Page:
It’s the Jobs-to-Be-Done, Stupid!

I do product management for Spigit. I’ve done product management for other companies as well. And let me tell you, the easiest thing in the world is to fall into the trap of focusing on how customers are using your product. Product forms your relationship with customers. It’s how you know them. They will tell you about your product, and the features they want improved. You can’t not listen to that. Of course, you’re going to improve your product.

But don’t confuse that with understanding what your customers need.

Just because you’re on top of what you’re customers need from your current product, doesn’t mean you’re on top of market changes. Two titans of the television industry remind us of that. They have, in recent weeks, been dismissive of a rumored Apple HDTV:

Sharp isn’t paying much heed to rumors that Apple is developing an HDTV. Nor does it have much reason to, says Kozo Takahashi, head of the company’s operations in North and South America.

All Things D

“TVs are ultimately about picture quality. Ultimately. How smart they are…great, but let’s face it that’s a secondary consideration.” – Samsung AV product manager


And there you have it. Apple HDTV? Whatever.

Of course, one might be reminded of the comment by Palm’s CEO before the Apple iPhone was introduced: “PC guys are not going to just figure [phones] out. They’re not going to just walk in.” Ouch!

What we’re seeing is incumbents falling back on the thing that got them to their position: features. This is feature-led innovation. It’s got its place in the market, but relying only on it puts companies at risk for missing either (i) critical market shifts; or (ii) emerging needs that will drive organic growth.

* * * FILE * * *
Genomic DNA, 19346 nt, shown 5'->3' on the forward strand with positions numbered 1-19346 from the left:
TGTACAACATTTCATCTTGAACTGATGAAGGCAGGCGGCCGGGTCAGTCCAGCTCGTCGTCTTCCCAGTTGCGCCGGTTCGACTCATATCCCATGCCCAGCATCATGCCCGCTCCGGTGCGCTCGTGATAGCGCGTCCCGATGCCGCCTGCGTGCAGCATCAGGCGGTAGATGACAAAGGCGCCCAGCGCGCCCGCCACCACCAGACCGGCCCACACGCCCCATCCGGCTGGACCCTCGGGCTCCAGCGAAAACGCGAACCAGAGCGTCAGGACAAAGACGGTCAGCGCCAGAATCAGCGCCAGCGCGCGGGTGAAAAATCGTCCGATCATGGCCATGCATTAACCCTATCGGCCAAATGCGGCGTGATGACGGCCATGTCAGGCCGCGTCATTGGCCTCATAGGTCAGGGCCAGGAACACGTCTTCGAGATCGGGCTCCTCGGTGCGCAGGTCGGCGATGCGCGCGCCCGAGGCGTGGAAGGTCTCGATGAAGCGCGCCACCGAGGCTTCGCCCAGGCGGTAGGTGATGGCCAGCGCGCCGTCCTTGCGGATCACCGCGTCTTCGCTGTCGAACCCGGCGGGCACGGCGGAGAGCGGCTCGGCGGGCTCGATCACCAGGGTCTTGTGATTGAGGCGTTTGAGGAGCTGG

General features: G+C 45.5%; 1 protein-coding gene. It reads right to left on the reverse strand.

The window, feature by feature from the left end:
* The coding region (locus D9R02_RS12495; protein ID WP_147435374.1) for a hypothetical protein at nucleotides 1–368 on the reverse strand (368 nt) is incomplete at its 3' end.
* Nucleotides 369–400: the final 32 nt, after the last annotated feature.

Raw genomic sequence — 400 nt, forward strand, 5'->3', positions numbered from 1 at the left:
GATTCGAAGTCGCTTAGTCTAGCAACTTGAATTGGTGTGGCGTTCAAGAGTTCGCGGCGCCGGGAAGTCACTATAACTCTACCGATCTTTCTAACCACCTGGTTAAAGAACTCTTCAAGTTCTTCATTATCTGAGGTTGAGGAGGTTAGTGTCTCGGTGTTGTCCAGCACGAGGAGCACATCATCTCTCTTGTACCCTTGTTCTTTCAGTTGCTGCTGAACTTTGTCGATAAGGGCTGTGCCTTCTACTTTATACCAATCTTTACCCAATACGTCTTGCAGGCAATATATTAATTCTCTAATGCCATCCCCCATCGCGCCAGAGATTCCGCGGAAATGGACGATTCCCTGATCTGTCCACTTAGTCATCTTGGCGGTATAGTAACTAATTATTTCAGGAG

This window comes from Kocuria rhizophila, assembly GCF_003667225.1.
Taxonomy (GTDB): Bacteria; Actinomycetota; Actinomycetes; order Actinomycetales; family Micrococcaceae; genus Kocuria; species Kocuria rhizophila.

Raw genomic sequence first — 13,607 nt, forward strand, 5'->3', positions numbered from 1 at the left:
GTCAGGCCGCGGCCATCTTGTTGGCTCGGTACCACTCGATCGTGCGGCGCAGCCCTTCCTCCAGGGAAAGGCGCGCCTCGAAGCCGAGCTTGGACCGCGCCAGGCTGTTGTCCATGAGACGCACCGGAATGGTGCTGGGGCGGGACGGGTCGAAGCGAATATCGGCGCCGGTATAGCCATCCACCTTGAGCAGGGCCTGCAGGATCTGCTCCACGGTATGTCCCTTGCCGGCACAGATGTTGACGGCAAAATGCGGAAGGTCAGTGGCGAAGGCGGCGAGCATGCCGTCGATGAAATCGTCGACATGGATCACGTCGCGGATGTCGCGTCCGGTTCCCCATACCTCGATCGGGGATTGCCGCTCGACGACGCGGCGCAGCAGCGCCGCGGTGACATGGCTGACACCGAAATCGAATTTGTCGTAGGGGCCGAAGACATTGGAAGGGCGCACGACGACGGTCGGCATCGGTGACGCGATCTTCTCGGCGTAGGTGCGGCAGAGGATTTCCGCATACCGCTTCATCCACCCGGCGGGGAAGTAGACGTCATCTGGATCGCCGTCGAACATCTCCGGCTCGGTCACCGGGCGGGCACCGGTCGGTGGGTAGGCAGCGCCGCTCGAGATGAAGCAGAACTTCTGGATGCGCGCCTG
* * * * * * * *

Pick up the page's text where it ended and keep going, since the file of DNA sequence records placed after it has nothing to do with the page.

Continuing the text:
Divergence between Product Features and Jobs-to-Be-Done

In the graphic below, a typical scenario for feature-led innovation is depicted. What happens is that over time, companies lose touch with where the market moves, with customers’ changing jobs-to-be-done.

When a company “makes it” in the market, it has the features that meet what customers are trying to get done. On the graph above, that’s set as “Time 0”, where features match Job 1. Given this is the ticket to success, a company will of course continue to develop these features. And the people who were looking for Job 1 fulfilled will follow along as the new features are rolled out.

Somewhere along the line, a new job-to-be-done emerges. Call it Job 2. New jobs enter the market all the time, via what Re-Wired Group’s Bob Moesta calls the “push” force. After Job 2, Job 3 emerges. And on and on.

But many companies are never aware of this. There are too many customers. Product is selling. You know your company’s product, and you’ve gotten lots of feedback for improvements. Systems are in place to reward and nudge you further along the path that fulfills Job 1. When they do solicit feedback from customers, it’s all Net Promoter Scores, focus groups for new features, surveys, customer service ticket analysis. Believe me, I really can appreciate how companies get lulled into this cycle of feature-led innovation. Professor Freek Vermeulen of the London Business School calls this the innovation “success trap”.

Meanwhile, customers cast about for ways of fulfilling their new jobs-to-be-done. They improvise. They settle. They experiment. They’re open to new entrants that meet their emerging jobs. And this is how it happens to companies.

Let’s look back at what the Samsung product manager said: “TVs are ultimately about picture quality. Ultimately. How smart they are…great, but let’s face it that’s a secondary consideration.”

Here are three jobs I’d personally like fulfilled that aren’t about picture quality:

Situation Job to Be Done Success Metric
When I turn on my TV I want a set of recommendations
based on my viewing habits
Increased awareness of
shows that interest me
When I want to share a moment I want a link to post to
Facebook or Twitter
Decrease steps it takes to
share on social networks
When I’m watching a sports
I want to order food for delivery Decrease time it takes to find
food and place order

The first two of those jobs have emerged based on new technologies in other arenas (recommendation engines, social networks). The third is a tried-and-true job that’s been around forever. Might there be a play to improve that via my TV?